Gelatin Capsules are to be obtained from the drug stores of various sizes from o to 10. They are a convenient means of administering oils or nauseous solids, and when filled may be swallowed as easily as a large pill. By some of the manufacturers Soluble Elastic Capsules are prepared, each containing an ordinary dose of such medicines as Castor Oil, Cod-liver Oil, etc. The largest of these capsules makes a bolus which may be swallowed with a little effort, as it is quite compressible and changes its shape to suit the calibre of the passage. The ordinary capsules are easily filled by the aid of a paper funnel, and the end of a pen-holder as a packer ; but simple devices (capsule-fillers) may be obtained for the purpose of facilitating the operation. R. Pulv. Opii, . . . gr. x. R. Copaibze,. . . . giss.
Pulv. Camphoræ, . . gr. xx. Oleo-resinæ Cubebæ, , 3ss.
M., et fiant capsulæ xij.
Sig.-Two capsules three times Sig. - One at bedtime for chordee; daily, soon after meals, for gonor. repeat in two hours if necessary. rhæa.
Troches (Trochisci),—also named Tablets, Pastilles, Lozenges, etc., and Compressed Pills, are not readily compounded at the dispensing counter, but may be obtained in all first-class shops, being prepared in great variety by the manufacturers. Besides the official Troches (see ante, page 461), those named in the following list are generally for sale :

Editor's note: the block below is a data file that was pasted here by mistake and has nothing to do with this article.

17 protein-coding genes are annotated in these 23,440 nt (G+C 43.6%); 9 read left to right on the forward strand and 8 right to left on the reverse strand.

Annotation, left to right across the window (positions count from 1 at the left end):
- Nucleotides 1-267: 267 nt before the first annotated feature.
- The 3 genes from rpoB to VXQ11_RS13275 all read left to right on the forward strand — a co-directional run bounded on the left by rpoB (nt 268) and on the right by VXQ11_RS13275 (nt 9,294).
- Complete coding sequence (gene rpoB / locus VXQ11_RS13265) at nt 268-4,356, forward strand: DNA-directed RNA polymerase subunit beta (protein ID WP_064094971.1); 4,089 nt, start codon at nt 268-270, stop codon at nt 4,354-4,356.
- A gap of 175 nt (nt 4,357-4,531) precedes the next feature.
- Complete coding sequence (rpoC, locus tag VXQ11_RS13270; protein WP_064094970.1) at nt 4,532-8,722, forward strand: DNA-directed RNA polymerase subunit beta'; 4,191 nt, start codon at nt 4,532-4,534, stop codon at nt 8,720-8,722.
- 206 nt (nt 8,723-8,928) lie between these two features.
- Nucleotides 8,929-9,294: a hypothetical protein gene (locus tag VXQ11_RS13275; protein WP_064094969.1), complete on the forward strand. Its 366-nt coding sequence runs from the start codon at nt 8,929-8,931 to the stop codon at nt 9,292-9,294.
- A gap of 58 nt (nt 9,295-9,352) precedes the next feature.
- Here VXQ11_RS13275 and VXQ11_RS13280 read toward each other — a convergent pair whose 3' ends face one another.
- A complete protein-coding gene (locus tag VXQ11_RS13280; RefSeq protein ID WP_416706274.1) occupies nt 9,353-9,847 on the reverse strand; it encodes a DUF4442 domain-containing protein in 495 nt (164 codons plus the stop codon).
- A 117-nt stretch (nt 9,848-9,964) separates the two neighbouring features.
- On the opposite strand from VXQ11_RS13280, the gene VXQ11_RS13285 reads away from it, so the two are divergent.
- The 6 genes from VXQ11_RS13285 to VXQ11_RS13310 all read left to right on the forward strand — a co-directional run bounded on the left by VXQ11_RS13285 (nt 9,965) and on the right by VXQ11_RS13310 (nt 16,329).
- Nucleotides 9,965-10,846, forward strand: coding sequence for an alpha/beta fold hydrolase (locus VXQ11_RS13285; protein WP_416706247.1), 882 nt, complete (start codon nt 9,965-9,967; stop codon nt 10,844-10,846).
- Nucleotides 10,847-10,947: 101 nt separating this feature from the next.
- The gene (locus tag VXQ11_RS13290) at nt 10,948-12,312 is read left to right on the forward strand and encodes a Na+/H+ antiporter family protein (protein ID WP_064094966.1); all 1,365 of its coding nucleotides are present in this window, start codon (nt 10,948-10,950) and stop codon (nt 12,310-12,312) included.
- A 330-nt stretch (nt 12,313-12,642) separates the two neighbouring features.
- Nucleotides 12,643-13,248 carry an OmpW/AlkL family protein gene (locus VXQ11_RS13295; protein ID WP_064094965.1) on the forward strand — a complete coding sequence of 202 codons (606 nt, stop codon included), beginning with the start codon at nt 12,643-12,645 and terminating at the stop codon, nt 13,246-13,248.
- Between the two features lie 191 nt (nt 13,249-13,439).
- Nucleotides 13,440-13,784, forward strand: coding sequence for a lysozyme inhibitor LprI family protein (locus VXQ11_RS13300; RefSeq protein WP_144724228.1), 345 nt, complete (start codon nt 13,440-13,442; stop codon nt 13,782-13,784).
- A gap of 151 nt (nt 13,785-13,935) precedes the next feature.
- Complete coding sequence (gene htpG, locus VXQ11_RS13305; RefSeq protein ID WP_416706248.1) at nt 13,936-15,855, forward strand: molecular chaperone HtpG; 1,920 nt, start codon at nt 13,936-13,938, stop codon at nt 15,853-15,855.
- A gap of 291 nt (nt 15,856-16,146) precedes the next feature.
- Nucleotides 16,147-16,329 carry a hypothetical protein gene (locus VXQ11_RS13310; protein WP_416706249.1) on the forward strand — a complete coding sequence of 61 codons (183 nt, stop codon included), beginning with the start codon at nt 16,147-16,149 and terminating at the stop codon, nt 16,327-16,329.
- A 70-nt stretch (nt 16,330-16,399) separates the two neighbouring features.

Compressed Tablets. Alum, gr. ij.
| Ammonium Chloride, gr. iij. Alum gr. 122, Catechu gr. ij.
Charcoal, gr. x. Ammonium Chloride gr. ij, and Cu- Cocaine Hydrochlorate. bebs gr. j.
Dover's Powder. Ammon. Chlor. gr. ij, Liquorice gr. Mercury, Yellow Oxide, gr. zbo. viij.
Pepsin and Pancreatin. Benzoic Acid, gr. %.
Potassium Bicarb., gr. v. Borax, gr. iij.
Potassium Chlorate, gr. v. Bismuth, gr. ij, and Charcoal, gr. v. Potas. Chlorate and Borax, äă gr. Bronchial,-Ol.-res. Cubebs, gr. , - 2 %.
Tolu, gr. 1, Ol. Sassafras, gr. to, Potas, Chl. and Ammon. Chloride. and Ext. of Liquorice, gr. vij.
Spencer's Chloramine Pastilles. Brown Mixture.
Sodium Bicarb., gr. iv., Ammon Carb., Carbolic Acid, gr. j.
gr. 4, 01. Menth. Pip., gtt. %. Ginger and Sodium Bicarb.
Sodium Salicylate, gr. iij. Guaiac., gr. ij.
| Antiseptic. Hydrarg. Chlor. Corr., Kino, gr. ij.
gr. vijss. Lettuce, gr. j.
Fehling's Test for grape-sugar in the Lime-juice.
urine. Logwood, gr. ij. Magnesia, gr. iij.
Hypodermic Tablets. Pellitory, gr. j.
Morphine Sulphate, gr. 1 to 4. Pepsin, gr. iij, Charcoal, gr. iij, Morph. Sulph. and Atropine Sulph.
Magnesia, gr. ij, and Ginger, Atropine Sulphate, gr. złoto gr. j.
Strychnine Sulphate, gr. rão: Potassium Bitartrate, gr. iij.
Apomorphine Muriate, gr. 1. to. Potassium Citrate, gr. iij.
Pilocarpine Muriate, gr. 1-1. Santonin, gr. 72, and Calomel, gr. %. 1 (And several others.)
Confections (Confectiones), and Electuaries (Electuaria), —are very seldom prescribed, and therefore can have but little place in extemporaneous pharmacy. They are medicinal powders, etc., beaten up with sugar, honey or molasses, to the consistence of a thick paste, and are administered with a spoon like preserved fruits. The two official confections are described on page 461, and a few old formulæ for similar preparations are given below as pharmaceutical curios. The first is a meritorious prescription.